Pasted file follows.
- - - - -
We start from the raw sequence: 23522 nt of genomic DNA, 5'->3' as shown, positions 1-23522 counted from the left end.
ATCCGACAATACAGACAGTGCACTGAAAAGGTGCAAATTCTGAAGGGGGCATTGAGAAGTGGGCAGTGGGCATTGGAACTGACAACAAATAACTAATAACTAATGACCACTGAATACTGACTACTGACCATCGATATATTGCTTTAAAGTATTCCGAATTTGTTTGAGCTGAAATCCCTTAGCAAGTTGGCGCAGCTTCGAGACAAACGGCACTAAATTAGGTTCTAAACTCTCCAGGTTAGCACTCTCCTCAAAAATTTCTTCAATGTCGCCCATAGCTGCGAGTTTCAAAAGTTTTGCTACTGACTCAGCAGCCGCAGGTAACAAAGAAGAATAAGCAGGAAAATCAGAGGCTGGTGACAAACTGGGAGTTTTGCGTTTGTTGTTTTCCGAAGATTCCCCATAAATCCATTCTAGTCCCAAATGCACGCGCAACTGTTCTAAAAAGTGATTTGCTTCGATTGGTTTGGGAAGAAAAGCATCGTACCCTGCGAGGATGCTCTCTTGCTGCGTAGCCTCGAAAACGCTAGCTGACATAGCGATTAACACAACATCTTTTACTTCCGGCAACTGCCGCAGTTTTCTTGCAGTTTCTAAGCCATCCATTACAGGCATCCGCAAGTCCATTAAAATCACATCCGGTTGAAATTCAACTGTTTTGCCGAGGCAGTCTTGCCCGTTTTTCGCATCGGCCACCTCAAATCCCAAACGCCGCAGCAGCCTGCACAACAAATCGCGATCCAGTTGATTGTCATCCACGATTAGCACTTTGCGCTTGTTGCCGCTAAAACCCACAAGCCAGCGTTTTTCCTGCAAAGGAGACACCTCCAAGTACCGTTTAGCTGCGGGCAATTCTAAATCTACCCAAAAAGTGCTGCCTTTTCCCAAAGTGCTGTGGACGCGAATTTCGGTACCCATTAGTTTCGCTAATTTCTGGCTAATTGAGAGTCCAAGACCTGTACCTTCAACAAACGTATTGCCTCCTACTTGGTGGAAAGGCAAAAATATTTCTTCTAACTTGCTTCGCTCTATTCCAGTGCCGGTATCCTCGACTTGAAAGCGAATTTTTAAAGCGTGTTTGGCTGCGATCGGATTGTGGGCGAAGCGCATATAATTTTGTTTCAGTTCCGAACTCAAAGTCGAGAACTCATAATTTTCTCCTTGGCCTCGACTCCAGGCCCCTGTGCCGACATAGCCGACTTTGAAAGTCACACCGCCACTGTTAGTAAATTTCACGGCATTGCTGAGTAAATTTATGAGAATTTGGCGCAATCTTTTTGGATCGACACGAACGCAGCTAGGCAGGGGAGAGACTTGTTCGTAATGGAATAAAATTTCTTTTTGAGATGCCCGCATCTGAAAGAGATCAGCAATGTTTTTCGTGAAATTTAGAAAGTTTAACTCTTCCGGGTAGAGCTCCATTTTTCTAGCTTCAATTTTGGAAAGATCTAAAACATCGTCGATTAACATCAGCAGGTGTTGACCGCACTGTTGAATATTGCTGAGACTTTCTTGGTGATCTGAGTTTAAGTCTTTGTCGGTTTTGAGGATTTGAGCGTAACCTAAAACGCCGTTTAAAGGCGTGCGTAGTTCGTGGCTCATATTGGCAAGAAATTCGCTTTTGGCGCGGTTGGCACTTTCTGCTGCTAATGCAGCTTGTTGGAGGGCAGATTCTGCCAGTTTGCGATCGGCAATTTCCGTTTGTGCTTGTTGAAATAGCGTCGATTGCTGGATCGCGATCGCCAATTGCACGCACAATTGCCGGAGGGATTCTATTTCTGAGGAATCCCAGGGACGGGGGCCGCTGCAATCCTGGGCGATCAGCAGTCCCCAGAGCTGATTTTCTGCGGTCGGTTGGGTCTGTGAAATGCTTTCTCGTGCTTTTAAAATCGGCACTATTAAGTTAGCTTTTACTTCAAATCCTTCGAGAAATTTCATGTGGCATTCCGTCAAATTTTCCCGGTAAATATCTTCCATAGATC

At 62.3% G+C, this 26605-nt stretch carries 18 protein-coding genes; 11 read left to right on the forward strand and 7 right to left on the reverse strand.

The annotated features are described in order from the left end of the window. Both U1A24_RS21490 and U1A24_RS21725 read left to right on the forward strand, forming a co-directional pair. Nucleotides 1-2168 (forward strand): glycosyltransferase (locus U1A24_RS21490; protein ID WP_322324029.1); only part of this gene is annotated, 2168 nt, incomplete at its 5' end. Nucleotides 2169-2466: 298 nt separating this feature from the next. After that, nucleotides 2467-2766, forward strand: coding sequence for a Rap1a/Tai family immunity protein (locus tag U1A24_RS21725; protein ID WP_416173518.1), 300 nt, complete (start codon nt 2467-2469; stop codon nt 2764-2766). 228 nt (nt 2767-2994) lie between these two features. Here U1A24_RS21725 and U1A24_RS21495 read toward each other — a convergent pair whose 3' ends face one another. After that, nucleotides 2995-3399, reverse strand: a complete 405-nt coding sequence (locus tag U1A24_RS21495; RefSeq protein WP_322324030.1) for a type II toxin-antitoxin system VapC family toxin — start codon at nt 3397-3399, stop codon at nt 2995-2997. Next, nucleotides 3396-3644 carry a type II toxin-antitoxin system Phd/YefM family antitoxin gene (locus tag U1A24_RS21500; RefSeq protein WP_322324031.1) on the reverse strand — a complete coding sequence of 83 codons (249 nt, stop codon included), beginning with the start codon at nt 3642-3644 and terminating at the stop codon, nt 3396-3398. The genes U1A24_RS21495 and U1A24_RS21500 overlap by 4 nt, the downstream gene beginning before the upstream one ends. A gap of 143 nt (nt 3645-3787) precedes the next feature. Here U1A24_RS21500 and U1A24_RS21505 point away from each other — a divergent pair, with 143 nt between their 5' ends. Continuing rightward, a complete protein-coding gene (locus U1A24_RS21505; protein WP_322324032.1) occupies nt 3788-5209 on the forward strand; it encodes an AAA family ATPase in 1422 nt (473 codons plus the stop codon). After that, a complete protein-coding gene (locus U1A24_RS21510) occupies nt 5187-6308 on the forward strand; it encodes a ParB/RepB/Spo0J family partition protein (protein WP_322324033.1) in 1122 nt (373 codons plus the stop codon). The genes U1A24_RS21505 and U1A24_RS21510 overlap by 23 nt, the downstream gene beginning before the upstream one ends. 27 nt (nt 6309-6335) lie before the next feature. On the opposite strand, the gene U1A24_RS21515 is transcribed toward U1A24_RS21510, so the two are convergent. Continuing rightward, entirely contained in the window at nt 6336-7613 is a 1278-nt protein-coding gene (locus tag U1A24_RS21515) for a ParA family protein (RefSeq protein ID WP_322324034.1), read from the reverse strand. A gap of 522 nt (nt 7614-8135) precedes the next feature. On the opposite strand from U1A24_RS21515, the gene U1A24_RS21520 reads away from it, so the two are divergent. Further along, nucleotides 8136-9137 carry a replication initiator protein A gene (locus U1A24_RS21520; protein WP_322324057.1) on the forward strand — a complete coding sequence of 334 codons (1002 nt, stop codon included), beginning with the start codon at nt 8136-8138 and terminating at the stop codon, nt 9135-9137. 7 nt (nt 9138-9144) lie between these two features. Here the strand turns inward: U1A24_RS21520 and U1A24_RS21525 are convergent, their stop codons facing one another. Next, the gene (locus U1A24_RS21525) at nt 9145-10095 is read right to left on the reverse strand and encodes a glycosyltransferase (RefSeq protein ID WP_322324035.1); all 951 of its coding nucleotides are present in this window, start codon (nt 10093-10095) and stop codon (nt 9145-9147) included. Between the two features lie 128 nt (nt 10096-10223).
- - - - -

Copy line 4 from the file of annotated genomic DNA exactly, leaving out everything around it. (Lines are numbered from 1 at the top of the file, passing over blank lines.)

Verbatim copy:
The annotated features are described in order from the left end of the window. Both U1A24_RS21490 and U1A24_RS21725 read left to right on the forward strand, forming a co-directional pair. Nucleotides 1-2168 (forward strand): glycosyltransferase (locus U1A24_RS21490; protein ID WP_322324029.1); only part of this gene is annotated, 2168 nt, incomplete at its 5' end. Nucleotides 2169-2466: 298 nt separating this feature from the next. After that, nucleotides 2467-2766, forward strand: coding sequence for a Rap1a/Tai family immunity protein (locus tag U1A24_RS21725; protein ID WP_416173518.1), 300 nt, complete (start codon nt 2467-2469; stop codon nt 2764-2766). 228 nt (nt 2767-2994) lie between these two features. Here U1A24_RS21725 and U1A24_RS21495 read toward each other — a convergent pair whose 3' ends face one another. After that, nucleotides 2995-3399, reverse strand: a complete 405-nt coding sequence (locus tag U1A24_RS21495; RefSeq protein WP_322324030.1) for a type II toxin-antitoxin system VapC family toxin — start codon at nt 3397-3399, stop codon at nt 2995-2997. Next, nucleotides 3396-3644 carry a type II toxin-antitoxin system Phd/YefM family antitoxin gene (locus tag U1A24_RS21500; RefSeq protein WP_322324031.1) on the reverse strand — a complete coding sequence of 83 codons (249 nt, stop codon included), beginning with the start codon at nt 3642-3644 and terminating at the stop codon, nt 3396-3398. The genes U1A24_RS21495 and U1A24_RS21500 overlap by 4 nt, the downstream gene beginning before the upstream one ends. A gap of 143 nt (nt 3645-3787) precedes the next feature. Here U1A24_RS21500 and U1A24_RS21505 point away from each other — a divergent pair, with 143 nt between their 5' ends. Continuing rightward, a complete protein-coding gene (locus U1A24_RS21505; protein WP_322324032.1) occupies nt 3788-5209 on the forward strand; it encodes an AAA family ATPase in 1422 nt (473 codons plus the stop codon). After that, a complete protein-coding gene (locus U1A24_RS21510) occupies nt 5187-6308 on the forward strand; it encodes a ParB/RepB/Spo0J family partition protein (protein WP_322324033.1) in 1122 nt (373 codons plus the stop codon). The genes U1A24_RS21505 and U1A24_RS21510 overlap by 23 nt, the downstream gene beginning before the upstream one ends. 27 nt (nt 6309-6335) lie before the next feature. On the opposite strand, the gene U1A24_RS21515 is transcribed toward U1A24_RS21510, so the two are convergent. Continuing rightward, entirely contained in the window at nt 6336-7613 is a 1278-nt protein-coding gene (locus tag U1A24_RS21515) for a ParA family protein (RefSeq protein ID WP_322324034.1), read from the reverse strand. A gap of 522 nt (nt 7614-8135) precedes the next feature. On the opposite strand from U1A24_RS21515, the gene U1A24_RS21520 reads away from it, so the two are divergent. Further along, nucleotides 8136-9137 carry a replication initiator protein A gene (locus U1A24_RS21520; protein WP_322324057.1) on the forward strand — a complete coding sequence of 334 codons (1002 nt, stop codon included), beginning with the start codon at nt 8136-8138 and terminating at the stop codon, nt 9135-9137. 7 nt (nt 9138-9144) lie between these two features. Here the strand turns inward: U1A24_RS21520 and U1A24_RS21525 are convergent, their stop codons facing one another. Next, the gene (locus U1A24_RS21525) at nt 9145-10095 is read right to left on the reverse strand and encodes a glycosyltransferase (RefSeq protein ID WP_322324035.1); all 951 of its coding nucleotides are present in this window, start codon (nt 10093-10095) and stop codon (nt 9145-9147) included. Between the two features lie 128 nt (nt 10096-10223).